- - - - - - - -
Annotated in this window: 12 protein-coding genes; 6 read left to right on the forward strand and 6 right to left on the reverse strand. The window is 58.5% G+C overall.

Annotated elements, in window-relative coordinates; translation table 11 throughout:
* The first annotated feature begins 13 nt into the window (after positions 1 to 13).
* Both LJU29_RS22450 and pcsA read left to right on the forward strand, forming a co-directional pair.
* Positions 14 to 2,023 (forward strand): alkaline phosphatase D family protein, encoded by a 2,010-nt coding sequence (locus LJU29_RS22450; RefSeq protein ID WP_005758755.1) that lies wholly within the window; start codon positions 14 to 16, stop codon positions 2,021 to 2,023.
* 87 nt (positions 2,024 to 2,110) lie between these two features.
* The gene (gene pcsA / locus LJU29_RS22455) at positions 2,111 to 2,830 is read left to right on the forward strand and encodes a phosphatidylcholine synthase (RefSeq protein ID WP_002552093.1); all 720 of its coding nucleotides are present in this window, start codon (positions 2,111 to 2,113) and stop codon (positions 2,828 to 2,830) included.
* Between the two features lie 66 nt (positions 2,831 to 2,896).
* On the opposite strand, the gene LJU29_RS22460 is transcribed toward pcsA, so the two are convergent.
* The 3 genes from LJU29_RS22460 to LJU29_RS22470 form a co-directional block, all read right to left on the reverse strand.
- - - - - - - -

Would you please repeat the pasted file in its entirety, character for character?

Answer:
Annotated in this window: 12 protein-coding genes; 6 read left to right on the forward strand and 6 right to left on the reverse strand. The window is 58.5% G+C overall.

Annotated elements, in window-relative coordinates; translation table 11 throughout:
* The first annotated feature begins 13 nt into the window (after positions 1 to 13).
* Both LJU29_RS22450 and pcsA read left to right on the forward strand, forming a co-directional pair.
* Positions 14 to 2,023 (forward strand): alkaline phosphatase D family protein, encoded by a 2,010-nt coding sequence (locus LJU29_RS22450; RefSeq protein ID WP_005758755.1) that lies wholly within the window; start codon positions 14 to 16, stop codon positions 2,021 to 2,023.
* 87 nt (positions 2,024 to 2,110) lie between these two features.
* The gene (gene pcsA / locus LJU29_RS22455) at positions 2,111 to 2,830 is read left to right on the forward strand and encodes a phosphatidylcholine synthase (RefSeq protein ID WP_002552093.1); all 720 of its coding nucleotides are present in this window, start codon (positions 2,111 to 2,113) and stop codon (positions 2,828 to 2,830) included.
* Between the two features lie 66 nt (positions 2,831 to 2,896).
* On the opposite strand, the gene LJU29_RS22460 is transcribed toward pcsA, so the two are convergent.
* The 3 genes from LJU29_RS22460 to LJU29_RS22470 form a co-directional block, all read right to left on the reverse strand.